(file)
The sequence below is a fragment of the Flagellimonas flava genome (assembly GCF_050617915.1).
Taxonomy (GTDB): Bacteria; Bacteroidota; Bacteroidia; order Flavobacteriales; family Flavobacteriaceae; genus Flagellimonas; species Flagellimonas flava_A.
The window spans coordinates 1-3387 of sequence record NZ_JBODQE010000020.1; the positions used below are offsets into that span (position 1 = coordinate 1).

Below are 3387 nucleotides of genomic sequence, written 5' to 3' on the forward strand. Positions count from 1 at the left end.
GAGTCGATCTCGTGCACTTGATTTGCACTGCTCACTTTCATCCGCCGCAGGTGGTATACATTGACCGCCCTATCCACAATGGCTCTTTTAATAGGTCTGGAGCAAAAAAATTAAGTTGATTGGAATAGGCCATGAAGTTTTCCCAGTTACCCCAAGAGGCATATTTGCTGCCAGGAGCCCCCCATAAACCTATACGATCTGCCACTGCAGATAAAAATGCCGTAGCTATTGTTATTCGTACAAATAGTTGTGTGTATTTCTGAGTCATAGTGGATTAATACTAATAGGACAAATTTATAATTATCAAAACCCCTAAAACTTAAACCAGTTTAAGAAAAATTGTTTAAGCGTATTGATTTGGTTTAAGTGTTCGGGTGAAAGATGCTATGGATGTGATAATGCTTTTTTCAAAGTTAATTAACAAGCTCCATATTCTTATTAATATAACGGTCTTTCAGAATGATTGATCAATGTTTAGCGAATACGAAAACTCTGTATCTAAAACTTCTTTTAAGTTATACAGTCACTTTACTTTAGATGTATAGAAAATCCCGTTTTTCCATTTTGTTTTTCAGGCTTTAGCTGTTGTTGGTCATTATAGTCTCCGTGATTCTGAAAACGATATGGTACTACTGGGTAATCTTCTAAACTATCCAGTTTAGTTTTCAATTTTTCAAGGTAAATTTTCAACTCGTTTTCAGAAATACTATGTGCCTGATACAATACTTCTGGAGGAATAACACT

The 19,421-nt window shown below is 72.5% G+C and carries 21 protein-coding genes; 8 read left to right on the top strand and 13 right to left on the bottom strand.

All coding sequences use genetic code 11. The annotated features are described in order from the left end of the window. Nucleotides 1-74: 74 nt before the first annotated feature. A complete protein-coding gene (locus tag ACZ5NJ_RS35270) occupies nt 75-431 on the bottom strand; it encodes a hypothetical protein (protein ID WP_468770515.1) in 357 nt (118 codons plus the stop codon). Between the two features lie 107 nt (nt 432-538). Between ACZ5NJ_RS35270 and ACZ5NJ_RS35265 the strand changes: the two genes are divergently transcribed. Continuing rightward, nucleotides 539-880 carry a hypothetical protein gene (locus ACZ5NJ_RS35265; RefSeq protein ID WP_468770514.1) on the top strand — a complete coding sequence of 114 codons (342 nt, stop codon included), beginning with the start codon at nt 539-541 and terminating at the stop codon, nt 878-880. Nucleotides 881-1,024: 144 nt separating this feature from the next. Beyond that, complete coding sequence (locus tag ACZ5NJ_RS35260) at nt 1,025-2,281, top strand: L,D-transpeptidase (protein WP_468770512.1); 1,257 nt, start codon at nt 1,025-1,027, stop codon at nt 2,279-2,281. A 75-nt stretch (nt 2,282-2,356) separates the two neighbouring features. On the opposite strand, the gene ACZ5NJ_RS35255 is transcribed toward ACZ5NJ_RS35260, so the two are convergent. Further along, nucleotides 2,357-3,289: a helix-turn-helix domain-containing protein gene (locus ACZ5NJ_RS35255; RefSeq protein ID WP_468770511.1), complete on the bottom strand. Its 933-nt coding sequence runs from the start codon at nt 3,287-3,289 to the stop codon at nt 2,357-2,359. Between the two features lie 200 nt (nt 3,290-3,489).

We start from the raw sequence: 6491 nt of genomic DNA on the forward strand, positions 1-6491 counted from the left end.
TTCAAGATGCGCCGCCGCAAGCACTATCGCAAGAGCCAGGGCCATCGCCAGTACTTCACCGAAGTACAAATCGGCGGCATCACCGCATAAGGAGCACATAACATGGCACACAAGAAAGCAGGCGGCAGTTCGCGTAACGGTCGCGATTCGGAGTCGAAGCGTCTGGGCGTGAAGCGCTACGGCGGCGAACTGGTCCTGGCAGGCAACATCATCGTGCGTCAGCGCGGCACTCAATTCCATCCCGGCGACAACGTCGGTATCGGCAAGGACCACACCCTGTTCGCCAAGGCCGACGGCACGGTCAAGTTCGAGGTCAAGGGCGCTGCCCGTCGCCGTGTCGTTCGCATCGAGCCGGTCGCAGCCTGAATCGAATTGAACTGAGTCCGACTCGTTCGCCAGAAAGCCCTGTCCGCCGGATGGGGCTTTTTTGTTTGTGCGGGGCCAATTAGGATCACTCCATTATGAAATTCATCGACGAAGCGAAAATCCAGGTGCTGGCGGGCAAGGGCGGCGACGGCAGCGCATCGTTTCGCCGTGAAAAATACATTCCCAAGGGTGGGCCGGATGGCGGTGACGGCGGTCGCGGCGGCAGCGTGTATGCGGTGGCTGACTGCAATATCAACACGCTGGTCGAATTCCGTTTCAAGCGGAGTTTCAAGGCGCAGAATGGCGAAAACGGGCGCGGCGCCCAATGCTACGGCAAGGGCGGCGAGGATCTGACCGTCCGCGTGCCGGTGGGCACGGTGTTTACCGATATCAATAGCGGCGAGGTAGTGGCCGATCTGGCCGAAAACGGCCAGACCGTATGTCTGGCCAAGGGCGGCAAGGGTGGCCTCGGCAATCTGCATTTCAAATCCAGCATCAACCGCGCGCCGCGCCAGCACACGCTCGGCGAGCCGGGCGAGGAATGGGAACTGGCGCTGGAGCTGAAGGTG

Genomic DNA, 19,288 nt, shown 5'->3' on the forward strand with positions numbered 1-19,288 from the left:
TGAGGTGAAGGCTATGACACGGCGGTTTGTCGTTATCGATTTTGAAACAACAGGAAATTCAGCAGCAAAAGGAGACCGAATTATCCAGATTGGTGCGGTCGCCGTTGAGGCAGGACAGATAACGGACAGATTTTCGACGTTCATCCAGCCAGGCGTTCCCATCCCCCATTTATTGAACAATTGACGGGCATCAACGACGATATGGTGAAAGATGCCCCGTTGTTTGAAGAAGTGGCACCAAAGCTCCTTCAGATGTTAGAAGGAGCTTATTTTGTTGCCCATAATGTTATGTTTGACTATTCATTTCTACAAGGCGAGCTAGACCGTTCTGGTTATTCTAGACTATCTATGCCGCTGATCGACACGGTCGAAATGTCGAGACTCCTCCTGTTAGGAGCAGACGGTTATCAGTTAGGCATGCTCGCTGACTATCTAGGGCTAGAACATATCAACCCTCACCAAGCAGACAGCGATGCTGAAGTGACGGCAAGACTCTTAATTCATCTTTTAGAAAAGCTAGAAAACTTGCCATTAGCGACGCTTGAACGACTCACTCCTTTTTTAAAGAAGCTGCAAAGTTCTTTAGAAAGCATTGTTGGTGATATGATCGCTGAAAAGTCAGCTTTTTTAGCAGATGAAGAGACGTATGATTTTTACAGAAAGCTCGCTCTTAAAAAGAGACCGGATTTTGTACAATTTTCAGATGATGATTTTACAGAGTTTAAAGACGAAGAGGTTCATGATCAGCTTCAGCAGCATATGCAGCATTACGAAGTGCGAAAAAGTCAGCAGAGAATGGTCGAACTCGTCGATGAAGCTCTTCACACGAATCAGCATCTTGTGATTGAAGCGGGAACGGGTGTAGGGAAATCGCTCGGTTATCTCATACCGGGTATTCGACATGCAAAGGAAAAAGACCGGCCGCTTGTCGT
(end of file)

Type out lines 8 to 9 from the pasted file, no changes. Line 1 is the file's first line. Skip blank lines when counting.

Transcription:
We start from the raw sequence: 6491 nt of genomic DNA on the forward strand, positions 1-6491 counted from the left end.
TTCAAGATGCGCCGCCGCAAGCACTATCGCAAGAGCCAGGGCCATCGCCAGTACTTCACCGAAGTACAAATCGGCGGCATCACCGCATAAGGAGCACATAACATGGCACACAAGAAAGCAGGCGGCAGTTCGCGTAACGGTCGCGATTCGGAGTCGAAGCGTCTGGGCGTGAAGCGCTACGGCGGCGAACTGGTCCTGGCAGGCAACATCATCGTGCGTCAGCGCGGCACTCAATTCCATCCCGGCGACAACGTCGGTATCGGCAAGGACCACACCCTGTTCGCCAAGGCCGACGGCACGGTCAAGTTCGAGGTCAAGGGCGCTGCCCGTCGCCGTGTCGTTCGCATCGAGCCGGTCGCAGCCTGAATCGAATTGAACTGAGTCCGACTCGTTCGCCAGAAAGCCCTGTCCGCCGGATGGGGCTTTTTTGTTTGTGCGGGGCCAATTAGGATCACTCCATTATGAAATTCATCGACGAAGCGAAAATCCAGGTGCTGGCGGGCAAGGGCGGCGACGGCAGCGCATCGTTTCGCCGTGAAAAATACATTCCCAAGGGTGGGCCGGATGGCGGTGACGGCGGTCGCGGCGGCAGCGTGTATGCGGTGGCTGACTGCAATATCAACACGCTGGTCGAATTCCGTTTCAAGCGGAGTTTCAAGGCGCAGAATGGCGAAAACGGGCGCGGCGCCCAATGCTACGGCAAGGGCGGCGAGGATCTGACCGTCCGCGTGCCGGTGGGCACGGTGTTTACCGATATCAATAGCGGCGAGGTAGTGGCCGATCTGGCCGAAAACGGCCAGACCGTATGTCTGGCCAAGGGCGGCAAGGGTGGCCTCGGCAATCTGCATTTCAAATCCAGCATCAACCGCGCGCCGCGCCAGCACACGCTCGGCGAGCCGGGCGAGGAATGGGAACTGGCGCTGGAGCTGAAGGTG